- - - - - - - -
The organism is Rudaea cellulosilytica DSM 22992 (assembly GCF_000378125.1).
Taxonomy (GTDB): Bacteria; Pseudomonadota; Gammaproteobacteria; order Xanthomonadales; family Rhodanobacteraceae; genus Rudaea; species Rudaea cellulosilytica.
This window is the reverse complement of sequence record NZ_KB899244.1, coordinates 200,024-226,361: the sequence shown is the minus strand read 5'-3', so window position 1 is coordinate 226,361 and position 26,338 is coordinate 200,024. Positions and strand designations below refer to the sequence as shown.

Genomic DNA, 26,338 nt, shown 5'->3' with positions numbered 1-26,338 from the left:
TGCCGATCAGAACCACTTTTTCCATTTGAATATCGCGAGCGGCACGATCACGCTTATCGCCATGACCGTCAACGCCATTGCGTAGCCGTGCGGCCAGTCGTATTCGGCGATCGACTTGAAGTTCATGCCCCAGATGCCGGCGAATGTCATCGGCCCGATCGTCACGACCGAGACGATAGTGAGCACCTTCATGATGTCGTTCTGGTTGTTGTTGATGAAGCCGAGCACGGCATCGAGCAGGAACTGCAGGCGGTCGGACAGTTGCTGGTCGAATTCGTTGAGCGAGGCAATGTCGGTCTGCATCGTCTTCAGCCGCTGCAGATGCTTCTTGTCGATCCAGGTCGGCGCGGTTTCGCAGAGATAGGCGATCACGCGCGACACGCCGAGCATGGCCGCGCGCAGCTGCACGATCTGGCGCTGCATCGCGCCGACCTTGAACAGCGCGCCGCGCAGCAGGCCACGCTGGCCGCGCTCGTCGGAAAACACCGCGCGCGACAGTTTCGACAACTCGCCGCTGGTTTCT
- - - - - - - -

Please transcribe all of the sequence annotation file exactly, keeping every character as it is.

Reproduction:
The organism is Rudaea cellulosilytica DSM 22992 (assembly GCF_000378125.1).
Taxonomy (GTDB): Bacteria; Pseudomonadota; Gammaproteobacteria; order Xanthomonadales; family Rhodanobacteraceae; genus Rudaea; species Rudaea cellulosilytica.
This window is the reverse complement of sequence record NZ_KB899244.1, coordinates 200,024-226,361: the sequence shown is the minus strand read 5'-3', so window position 1 is coordinate 226,361 and position 26,338 is coordinate 200,024. Positions and strand designations below refer to the sequence as shown.

Genomic DNA, 26,338 nt, shown 5'->3' with positions numbered 1-26,338 from the left:
TGCCGATCAGAACCACTTTTTCCATTTGAATATCGCGAGCGGCACGATCACGCTTATCGCCATGACCGTCAACGCCATTGCGTAGCCGTGCGGCCAGTCGTATTCGGCGATCGACTTGAAGTTCATGCCCCAGATGCCGGCGAATGTCATCGGCCCGATCGTCACGACCGAGACGATAGTGAGCACCTTCATGATGTCGTTCTGGTTGTTGTTGATGAAGCCGAGCACGGCATCGAGCAGGAACTGCAGGCGGTCGGACAGTTGCTGGTCGAATTCGTTGAGCGAGGCAATGTCGGTCTGCATCGTCTTCAGCCGCTGCAGATGCTTCTTGTCGATCCAGGTCGGCGCGGTTTCGCAGAGATAGGCGATCACGCGCGACACGCCGAGCATGGCCGCGCGCAGCTGCACGATCTGGCGCTGCATCGCGCCGACCTTGAACAGCGCGCCGCGCAGCAGGCCACGCTGGCCGCGCTCGTCGGAAAACACCGCGCGCGACAGTTTCGACAACTCGCCGCTGGTTTCT